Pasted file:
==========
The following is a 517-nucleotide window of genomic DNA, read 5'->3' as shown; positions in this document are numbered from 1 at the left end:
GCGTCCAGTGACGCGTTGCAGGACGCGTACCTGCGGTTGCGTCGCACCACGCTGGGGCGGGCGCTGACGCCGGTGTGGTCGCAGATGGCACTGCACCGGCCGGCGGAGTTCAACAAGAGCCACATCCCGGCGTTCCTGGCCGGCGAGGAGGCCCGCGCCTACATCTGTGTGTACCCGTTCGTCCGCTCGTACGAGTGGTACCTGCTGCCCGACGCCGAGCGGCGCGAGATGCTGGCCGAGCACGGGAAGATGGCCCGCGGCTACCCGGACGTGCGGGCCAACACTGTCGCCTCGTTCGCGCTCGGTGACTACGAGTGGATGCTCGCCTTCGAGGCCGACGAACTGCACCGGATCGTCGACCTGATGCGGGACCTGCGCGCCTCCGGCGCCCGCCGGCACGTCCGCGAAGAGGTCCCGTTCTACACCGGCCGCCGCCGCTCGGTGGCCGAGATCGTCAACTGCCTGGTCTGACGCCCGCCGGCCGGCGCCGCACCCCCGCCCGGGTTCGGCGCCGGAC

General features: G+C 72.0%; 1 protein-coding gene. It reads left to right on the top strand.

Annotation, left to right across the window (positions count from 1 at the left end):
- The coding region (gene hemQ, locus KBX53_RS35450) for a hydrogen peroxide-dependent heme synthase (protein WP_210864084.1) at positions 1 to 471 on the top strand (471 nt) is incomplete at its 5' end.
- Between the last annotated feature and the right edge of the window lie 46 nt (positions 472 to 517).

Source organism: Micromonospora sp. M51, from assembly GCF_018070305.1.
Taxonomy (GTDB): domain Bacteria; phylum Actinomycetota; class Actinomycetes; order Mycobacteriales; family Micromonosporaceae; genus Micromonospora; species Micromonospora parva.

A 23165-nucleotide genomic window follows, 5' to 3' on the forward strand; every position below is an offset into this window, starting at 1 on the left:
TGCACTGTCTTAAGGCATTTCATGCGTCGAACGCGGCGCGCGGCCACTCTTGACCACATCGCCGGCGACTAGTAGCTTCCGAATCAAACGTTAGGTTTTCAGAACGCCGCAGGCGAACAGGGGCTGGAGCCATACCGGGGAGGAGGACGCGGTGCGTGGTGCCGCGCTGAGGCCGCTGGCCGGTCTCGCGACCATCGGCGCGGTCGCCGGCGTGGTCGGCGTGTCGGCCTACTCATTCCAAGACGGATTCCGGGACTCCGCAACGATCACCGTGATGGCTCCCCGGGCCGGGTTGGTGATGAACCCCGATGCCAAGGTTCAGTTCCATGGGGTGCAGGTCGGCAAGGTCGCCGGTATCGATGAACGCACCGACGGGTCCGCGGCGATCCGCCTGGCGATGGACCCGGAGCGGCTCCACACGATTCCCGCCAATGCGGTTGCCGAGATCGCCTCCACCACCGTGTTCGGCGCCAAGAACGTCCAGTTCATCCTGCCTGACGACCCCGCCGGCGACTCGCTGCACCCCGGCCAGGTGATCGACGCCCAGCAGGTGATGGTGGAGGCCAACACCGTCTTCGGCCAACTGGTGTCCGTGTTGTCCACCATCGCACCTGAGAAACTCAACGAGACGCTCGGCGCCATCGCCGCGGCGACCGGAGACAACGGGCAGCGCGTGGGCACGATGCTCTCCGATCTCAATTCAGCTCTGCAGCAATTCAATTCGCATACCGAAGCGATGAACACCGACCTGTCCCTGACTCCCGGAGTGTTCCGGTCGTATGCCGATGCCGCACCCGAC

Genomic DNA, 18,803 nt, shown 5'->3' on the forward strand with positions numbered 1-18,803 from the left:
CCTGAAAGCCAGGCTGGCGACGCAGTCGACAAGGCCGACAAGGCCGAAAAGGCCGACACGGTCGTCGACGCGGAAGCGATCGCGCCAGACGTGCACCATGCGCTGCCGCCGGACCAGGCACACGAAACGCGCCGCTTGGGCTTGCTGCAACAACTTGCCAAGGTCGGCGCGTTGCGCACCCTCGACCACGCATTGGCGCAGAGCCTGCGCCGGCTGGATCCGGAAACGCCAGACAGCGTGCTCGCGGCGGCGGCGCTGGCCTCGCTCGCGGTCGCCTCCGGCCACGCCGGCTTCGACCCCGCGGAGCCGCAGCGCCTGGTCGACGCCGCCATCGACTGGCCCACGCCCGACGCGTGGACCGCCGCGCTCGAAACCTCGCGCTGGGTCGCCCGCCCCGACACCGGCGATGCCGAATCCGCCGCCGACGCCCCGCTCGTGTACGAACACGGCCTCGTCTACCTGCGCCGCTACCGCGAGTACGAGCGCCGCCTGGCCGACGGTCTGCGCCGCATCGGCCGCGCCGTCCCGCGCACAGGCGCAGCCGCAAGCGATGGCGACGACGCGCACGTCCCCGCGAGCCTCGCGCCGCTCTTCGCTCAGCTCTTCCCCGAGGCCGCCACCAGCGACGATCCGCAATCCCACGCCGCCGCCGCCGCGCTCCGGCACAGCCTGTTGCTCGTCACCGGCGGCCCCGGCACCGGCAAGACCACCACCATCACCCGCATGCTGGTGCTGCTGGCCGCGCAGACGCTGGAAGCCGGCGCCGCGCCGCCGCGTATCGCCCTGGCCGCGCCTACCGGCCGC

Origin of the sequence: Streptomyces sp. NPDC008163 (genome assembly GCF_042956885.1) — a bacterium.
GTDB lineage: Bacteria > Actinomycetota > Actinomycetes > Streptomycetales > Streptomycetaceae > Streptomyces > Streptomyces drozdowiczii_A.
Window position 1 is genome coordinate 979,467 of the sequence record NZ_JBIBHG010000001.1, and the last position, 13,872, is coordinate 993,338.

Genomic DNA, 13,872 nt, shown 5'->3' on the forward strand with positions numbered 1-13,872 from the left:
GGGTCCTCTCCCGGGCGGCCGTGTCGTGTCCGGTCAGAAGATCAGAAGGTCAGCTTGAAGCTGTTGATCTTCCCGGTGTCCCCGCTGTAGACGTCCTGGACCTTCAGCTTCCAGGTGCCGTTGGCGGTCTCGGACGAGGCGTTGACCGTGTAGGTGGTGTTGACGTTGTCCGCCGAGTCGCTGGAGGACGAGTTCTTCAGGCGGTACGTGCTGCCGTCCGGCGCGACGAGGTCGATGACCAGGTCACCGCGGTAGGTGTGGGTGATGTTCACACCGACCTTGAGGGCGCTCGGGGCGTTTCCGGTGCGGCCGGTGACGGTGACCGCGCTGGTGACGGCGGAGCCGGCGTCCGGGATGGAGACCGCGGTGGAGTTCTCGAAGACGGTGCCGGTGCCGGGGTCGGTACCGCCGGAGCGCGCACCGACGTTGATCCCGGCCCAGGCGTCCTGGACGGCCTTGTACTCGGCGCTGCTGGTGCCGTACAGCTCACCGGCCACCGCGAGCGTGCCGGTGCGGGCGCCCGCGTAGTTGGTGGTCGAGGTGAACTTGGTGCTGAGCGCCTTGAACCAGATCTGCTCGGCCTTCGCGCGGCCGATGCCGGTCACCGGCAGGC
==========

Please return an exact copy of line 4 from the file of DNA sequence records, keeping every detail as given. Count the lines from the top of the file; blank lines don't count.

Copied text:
Annotation, left to right across the window (positions count from 1 at the left end):